LONDON (Reuters) - While many athletes dream of competing at successive Winter Olympics, American freestyle skier McRae Williams knows that at the age of 27, next month’s Games in Pyeongchang could be his first and last shot at Olympic glory.
In a sport where even teenagers can dominate, Williams’ breakout year did not come until he was 24 when he won the men’s ski slopestyle competition at the 2013 X Games in Tignes, France.
Since then, he has added two podium finishes and appears to have peaked at just the right time heading into an Olympic season.
The previous Winter Games in Sochi came too early in Williams’ blossoming career. But whether he is successful or not in getting to South Korea, the Utah resident says he has already achieved everything he ever dreamed of growing up by competing and winning medals at the X Games.
Speaking at Team USA’s training camp in Austria, Williams did say, however, that he was determined to make the most of what may be his only opportunity of adding an Olympic medal to his collection.
“I didn’t make it in 2014 so it is a big deal and I am 27 so this might be my last shot at it so I am going to give it my all,” said Williams whilst relaxing on a slack line outside the team’s hotel.
He added: “At 27 I am getting nervous. I am getting older and seeing the end of my career a little bit and starting to think about what is next and I can’t imagine doing anything else. I have been doing this for so long.”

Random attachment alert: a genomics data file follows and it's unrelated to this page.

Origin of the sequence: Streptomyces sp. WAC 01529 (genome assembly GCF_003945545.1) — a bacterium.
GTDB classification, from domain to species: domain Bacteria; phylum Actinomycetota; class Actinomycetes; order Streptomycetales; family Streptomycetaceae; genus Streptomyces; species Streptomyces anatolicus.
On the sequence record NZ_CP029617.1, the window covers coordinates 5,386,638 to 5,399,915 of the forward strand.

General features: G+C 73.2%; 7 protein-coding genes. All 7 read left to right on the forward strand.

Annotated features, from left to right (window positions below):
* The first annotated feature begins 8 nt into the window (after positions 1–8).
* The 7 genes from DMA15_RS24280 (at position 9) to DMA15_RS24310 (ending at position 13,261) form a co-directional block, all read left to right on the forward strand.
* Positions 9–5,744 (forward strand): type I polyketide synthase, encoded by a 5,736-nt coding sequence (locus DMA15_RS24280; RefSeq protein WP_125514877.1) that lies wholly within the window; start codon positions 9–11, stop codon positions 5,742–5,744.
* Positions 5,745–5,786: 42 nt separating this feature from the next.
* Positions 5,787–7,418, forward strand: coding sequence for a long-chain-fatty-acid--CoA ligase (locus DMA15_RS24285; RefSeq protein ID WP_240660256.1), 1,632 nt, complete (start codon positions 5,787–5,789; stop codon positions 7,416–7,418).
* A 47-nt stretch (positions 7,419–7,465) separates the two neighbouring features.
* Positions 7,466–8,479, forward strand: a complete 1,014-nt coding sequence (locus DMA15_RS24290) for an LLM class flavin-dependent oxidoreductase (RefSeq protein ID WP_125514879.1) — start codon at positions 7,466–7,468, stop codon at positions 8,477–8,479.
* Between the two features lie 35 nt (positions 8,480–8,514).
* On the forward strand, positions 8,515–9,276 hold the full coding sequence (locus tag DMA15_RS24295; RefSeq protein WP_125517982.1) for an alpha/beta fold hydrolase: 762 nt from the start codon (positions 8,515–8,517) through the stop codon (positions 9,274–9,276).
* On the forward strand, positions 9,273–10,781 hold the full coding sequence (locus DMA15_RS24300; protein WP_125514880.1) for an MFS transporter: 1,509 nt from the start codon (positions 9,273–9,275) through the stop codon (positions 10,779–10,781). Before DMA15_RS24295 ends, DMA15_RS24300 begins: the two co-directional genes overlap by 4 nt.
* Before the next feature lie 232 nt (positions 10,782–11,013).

Williams, who resides in Salt Lake City - the venue of the 2002 Winter Games - insists that he will be happy as long as he performs to his maximum capability.
He also plans to showcase a new trick, details of which he refused to disclose.
“If it is something you have been working hard at and you have a particular trick you have been working on for a slopestyle run or in Big Air or whatever, just to land that under the pressure is an achievement in itself, personally,” he said.
“Obviously winning feels good too but, if you ski your best and have a good time out there then that is a win for everybody.”
Pyeongchang may be the pinnacle for Williams in his career, yet even though he cast doubt on being involved in the next Games scheduled to take place in Beijing in 2022, he will not be shelving his skis anytime soon.
Williams will be found with his friends, shredding powder in the Utah backcountry.
“I will probably end up going back to school one of these days and doing the real life thing,” said Williams. “But I am going to live this out as long as I can.”
There remain two U.S. qualifying events this month for Williams to either collect enough ranking points or impress the judges sufficiently to book his place in South Korea.
Reporting by Jack Tarrant; Editing by Christian Radnedge